For the past few weeks I’ve turned my hand to cross-stitch, which seems to be the revitalised WI craft of choice at the moment. I got a little one from Hobbycraft to start me off, and I’m pretty pleased with my progress! Since the picture below I have actually progressed a wee bit more, and all the flowers are done and the grass is complete!

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What I did this summer

“What I did this summer”

Hmm, that sounds like a horror movie title… well I don’t think my little life is anything quite like an American horror movie!

It’s been a busy summer and I’ve been trying to write this blog post for a few weeks now, to very little avail. 2015 has been a big year for me – though it doesn’t rightly feel like it, but I’ve made some big decisions and I’m happy to say they were all for the best – and it’s not over yet: who knows what will happen? This summer has flown by – and it’s not really been much of a summer. My vegetable garden is about six weeks behind; I’ve only just managed to harvest my first courgette and have been eating fresh tomatoes and cucumbers for the past two weeks or so. But more on my garden in another post! (She says, with all intents and purposes, as if it might actually happen…)

First things first, I’m writing this from my shiny new laptop! My trusty Dell, which I’ve had since third year uni, started spitting the dummy out a few weeks back: halfway through a major plot point in Grimm season 2, my computer decided to overheat and refuse to come back to life for more than 20 minutes. Maybe it was telling me my Netflix habit was getting out of control, or maybe it was just showing its age. Dad took it apart and cleaned up the fan but it was probably just the start of a few more problems – a five year old laptop has probably run its course. So after Dad losing his temper in PC World, with me and Mum chasing after him (queues + back to uni shopping rush = not a good day for the Loys), I picked up my shiny blue HP from Currys Digital in the Prospect Centre and, aside from adjusting to a new keyboard, I’m dead chuffed.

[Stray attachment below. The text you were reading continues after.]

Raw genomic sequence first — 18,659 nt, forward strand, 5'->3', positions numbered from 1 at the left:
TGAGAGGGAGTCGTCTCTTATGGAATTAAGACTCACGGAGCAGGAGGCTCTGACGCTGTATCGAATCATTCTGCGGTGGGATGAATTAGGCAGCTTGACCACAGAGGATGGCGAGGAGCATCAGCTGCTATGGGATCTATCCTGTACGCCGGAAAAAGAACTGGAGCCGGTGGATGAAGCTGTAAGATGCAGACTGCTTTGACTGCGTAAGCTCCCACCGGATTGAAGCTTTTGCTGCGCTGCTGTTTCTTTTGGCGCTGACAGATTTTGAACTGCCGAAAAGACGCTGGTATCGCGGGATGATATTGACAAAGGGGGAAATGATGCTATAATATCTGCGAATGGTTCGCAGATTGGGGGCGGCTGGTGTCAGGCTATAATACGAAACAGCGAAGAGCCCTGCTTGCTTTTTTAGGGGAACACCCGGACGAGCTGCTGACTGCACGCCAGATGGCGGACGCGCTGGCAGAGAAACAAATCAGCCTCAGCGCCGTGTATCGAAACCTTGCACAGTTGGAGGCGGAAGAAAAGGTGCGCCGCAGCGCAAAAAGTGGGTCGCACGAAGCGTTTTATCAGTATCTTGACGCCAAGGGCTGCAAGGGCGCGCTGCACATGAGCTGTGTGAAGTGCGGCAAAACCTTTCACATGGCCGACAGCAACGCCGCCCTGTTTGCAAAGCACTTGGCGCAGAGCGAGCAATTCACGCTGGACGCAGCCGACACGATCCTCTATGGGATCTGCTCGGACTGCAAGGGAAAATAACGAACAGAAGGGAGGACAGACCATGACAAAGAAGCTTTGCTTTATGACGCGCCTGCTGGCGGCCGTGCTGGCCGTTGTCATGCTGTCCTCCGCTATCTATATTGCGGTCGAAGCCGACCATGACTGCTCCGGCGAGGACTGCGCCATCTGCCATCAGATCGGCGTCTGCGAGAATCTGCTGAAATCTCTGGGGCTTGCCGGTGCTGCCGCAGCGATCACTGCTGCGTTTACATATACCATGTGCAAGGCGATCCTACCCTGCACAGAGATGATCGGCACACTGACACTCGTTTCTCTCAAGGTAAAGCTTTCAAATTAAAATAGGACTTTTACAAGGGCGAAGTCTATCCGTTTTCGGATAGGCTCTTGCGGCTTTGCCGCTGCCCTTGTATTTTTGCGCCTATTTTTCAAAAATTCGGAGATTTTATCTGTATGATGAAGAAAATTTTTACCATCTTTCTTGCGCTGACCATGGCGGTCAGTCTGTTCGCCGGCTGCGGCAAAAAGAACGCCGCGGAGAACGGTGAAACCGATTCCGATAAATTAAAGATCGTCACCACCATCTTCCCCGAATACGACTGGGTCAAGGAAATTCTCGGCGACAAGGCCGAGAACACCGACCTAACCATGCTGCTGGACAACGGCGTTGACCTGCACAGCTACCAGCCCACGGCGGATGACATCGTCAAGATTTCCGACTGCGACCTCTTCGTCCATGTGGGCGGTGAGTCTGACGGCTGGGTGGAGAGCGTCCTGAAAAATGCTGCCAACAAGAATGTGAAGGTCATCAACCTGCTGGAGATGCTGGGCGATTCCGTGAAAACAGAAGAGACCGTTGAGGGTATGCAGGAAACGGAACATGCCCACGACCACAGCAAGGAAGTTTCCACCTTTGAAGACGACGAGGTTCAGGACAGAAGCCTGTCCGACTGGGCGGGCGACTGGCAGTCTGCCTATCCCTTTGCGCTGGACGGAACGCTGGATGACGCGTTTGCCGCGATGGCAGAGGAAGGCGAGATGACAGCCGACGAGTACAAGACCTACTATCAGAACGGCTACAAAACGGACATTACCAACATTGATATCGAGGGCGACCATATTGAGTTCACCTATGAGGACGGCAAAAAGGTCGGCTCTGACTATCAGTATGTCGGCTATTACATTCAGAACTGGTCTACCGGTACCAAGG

Mum and I entered our village horticultIMG_6954ural show: cue momentous stress and rage as pastry refused to play fair, rules were lately acknowledged (if at all) and little victories. Overall we were pleased with our hauls: a first prize apiece and a handful of seconds and thirds between us, we now have enough cake to last us through the winter.